We were just a couple of young kids ourselves — and I had jumped directly into the fire, with an automatic family (something else I will fully admit I was not ready for.)
But somehow, we figured out how to make it work. Or at least we made it out alive, fairly unscathed. There were some tense moments. Times we didn’t have money to pay the after-school sitter.
Awkward parent-teacher conferences where we were asked if we wanted to apply for financial assistance. But we got through it.
In Sickness and in Health
Money was always an issue. The constant challenge of making our paychecks stretch until the next one came in.
I’d sit down at the kitchen table with our pile of bills and the checkbook.
And I’d slowly work my way through each envelope, watching the dollars and cents in our check register dwindle to practically nothing.
Often, we’d only have $50 remaining until our next payday.
That was our grocery money.
There was nothing left for anything else.
Ugh. Even now, my stomach is churning just thinking about it.
Back then, I vividly remember stressing about the price of toilet paper.
Yes, toilet paper.
It was more cost-effective to buy the big multi-pack. For example, a 12-pack of Angel Soft toilet paper would cost roughly $5.99, sometimes $4.99, if on sale at Walmart. And that amount stressed me out.
Six whole dollars on one item? Never mind that it was a necessity.
So I’d make our proposed shopping list, with an estimated dollar amount scribbled next to each item.
And I’d somehow figure out how we could buy food, plus toilet paper, within our $50 budget.
To last for two whole weeks, until we got paid again.
I remember being thankful when Hamburger Helper packets were on sale at 10 for $10.
Ah yes, processed foods — horrendous for your health, but perfect for your pocketbook.
To Love and To Cherish
Over the years, we’ve been incrementally increasing our income as both of our careers have grown.
So now we have more of a buffer and can breathe for once.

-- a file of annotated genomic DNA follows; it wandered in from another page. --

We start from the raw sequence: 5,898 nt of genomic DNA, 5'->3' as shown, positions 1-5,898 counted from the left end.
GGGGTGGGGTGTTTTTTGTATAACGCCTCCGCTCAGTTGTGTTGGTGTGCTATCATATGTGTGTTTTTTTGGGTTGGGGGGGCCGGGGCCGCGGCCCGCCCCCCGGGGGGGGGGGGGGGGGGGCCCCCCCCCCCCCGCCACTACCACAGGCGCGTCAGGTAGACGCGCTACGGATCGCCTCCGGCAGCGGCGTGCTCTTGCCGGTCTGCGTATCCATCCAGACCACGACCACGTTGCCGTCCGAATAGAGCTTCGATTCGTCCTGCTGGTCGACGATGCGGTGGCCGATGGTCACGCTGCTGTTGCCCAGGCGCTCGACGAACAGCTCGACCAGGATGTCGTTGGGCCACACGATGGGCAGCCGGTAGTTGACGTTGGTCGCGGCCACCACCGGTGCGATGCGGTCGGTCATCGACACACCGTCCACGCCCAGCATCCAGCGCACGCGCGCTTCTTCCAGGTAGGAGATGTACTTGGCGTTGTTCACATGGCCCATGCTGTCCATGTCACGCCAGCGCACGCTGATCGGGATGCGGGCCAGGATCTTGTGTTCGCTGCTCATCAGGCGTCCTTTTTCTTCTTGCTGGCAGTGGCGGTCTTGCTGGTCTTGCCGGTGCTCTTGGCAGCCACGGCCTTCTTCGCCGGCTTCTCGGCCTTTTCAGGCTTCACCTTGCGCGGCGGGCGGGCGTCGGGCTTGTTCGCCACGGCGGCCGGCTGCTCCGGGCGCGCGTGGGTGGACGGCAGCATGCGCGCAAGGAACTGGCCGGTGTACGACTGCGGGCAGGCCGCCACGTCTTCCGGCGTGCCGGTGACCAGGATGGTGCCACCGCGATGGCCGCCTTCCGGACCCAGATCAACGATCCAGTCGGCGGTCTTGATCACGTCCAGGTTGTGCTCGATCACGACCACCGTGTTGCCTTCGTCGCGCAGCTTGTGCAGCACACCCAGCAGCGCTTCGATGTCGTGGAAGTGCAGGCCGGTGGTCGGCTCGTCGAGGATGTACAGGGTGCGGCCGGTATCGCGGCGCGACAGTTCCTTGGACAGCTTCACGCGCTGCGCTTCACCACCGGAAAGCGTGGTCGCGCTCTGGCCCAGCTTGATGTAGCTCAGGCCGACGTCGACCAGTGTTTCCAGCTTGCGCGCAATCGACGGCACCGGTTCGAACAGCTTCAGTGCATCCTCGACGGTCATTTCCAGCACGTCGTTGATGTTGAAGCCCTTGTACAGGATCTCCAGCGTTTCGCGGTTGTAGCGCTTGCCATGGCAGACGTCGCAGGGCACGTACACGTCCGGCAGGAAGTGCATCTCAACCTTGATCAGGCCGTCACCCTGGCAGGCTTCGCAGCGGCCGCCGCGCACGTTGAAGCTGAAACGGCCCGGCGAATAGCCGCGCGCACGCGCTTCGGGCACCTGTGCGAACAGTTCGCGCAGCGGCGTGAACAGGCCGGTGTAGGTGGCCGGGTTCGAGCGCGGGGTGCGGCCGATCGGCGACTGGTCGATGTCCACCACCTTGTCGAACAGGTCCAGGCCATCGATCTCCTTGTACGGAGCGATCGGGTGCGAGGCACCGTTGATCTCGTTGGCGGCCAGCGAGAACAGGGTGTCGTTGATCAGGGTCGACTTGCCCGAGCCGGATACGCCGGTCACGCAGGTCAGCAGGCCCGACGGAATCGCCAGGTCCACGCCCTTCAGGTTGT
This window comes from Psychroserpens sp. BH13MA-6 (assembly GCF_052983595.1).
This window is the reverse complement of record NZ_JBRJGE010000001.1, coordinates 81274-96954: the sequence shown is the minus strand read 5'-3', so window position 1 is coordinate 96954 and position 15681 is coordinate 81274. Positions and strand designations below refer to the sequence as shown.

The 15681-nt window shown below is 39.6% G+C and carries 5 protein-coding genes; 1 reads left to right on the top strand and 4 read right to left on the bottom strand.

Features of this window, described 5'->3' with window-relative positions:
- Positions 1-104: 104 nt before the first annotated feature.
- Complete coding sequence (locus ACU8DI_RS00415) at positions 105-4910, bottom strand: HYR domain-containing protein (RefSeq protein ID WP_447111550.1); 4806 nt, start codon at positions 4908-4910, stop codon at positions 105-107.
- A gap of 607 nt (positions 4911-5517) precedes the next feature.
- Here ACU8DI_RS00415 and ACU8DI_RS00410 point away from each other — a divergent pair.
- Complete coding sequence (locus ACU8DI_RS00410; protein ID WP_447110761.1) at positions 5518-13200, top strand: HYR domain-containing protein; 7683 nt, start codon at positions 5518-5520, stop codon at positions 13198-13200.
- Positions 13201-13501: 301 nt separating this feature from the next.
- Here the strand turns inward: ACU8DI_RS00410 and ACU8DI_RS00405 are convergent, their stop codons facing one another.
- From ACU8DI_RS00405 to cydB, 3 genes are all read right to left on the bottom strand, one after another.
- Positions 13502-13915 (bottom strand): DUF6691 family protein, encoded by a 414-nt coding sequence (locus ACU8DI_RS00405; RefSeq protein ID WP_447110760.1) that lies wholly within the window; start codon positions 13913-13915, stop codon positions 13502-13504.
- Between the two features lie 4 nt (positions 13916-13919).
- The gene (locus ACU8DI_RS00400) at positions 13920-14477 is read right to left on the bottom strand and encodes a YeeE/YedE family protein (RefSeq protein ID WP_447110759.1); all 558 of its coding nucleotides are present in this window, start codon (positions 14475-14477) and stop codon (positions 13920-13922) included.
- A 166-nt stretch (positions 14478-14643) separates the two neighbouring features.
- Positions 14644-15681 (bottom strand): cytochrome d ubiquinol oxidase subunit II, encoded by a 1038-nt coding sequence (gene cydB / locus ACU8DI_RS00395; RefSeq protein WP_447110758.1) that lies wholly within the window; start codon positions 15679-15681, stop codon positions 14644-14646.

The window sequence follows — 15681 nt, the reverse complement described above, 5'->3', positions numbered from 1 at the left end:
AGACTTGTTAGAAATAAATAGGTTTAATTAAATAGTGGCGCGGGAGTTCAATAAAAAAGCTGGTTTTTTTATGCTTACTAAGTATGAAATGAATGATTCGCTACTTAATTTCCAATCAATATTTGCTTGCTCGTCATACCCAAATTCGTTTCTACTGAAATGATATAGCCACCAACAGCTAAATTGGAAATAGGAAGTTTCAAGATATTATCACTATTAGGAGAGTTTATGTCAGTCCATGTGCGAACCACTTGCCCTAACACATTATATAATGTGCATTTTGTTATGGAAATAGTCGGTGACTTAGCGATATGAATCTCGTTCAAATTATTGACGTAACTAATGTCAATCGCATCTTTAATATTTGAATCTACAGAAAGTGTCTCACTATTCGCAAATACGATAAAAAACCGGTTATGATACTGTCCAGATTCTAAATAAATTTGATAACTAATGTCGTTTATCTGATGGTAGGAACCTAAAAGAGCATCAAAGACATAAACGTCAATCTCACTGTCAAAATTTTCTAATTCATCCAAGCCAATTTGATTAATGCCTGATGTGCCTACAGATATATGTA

And because of this, I understand if he is hesitant to cut expenses.
We went without for so long, and I can see how it now feels we’re “owed” something.
We both are making decent money right now, and he wants to finally enjoy receiving the bounty from all of his hard work.
I get that. I also like to splurge every once in a while.
This girl would never say no to a spa pedicure —
But I also know that nothing in life is guaranteed, including our paychecks.
We both survived some massive waves of layoffs over the years with our employer.
Some of our peers were not so lucky.
Isn’t it so much wiser to learn to live on less and not owe a dime to anybody else?
That is the place where I would like to get to.
Yes, we can afford car payments, a mortgage, satellite television and lawn service.
But do we need those things?
My goal is to be happy with less.
To do something I love. Which might bring me less income than what I have right now — but I’d be happier and less stressed. I’d have more time to be present, to be thankful, to be alive.
So how do we get there?
That’s the million-dollar question.
I may not have a lot to give / But what I got I’ll give to you /
I don’t care too much for money, / money can’t buy me love
– John Lennon / Paul McCartney
For All the Days of Our Lives
I wish I had a tidy little ending to this story. I’d love to impart some wisdom to demonstrate how to get you and your partner on the same financial page.
It goes without saying that communication is key. Even more than that, you need to know where your partner is coming from—their hopes, their fears, their present and their past.
Because not every love story goes by the book. All relationships are different and unique.
But if you want to create your happily ever after, you’ll need to work for it. And compromise.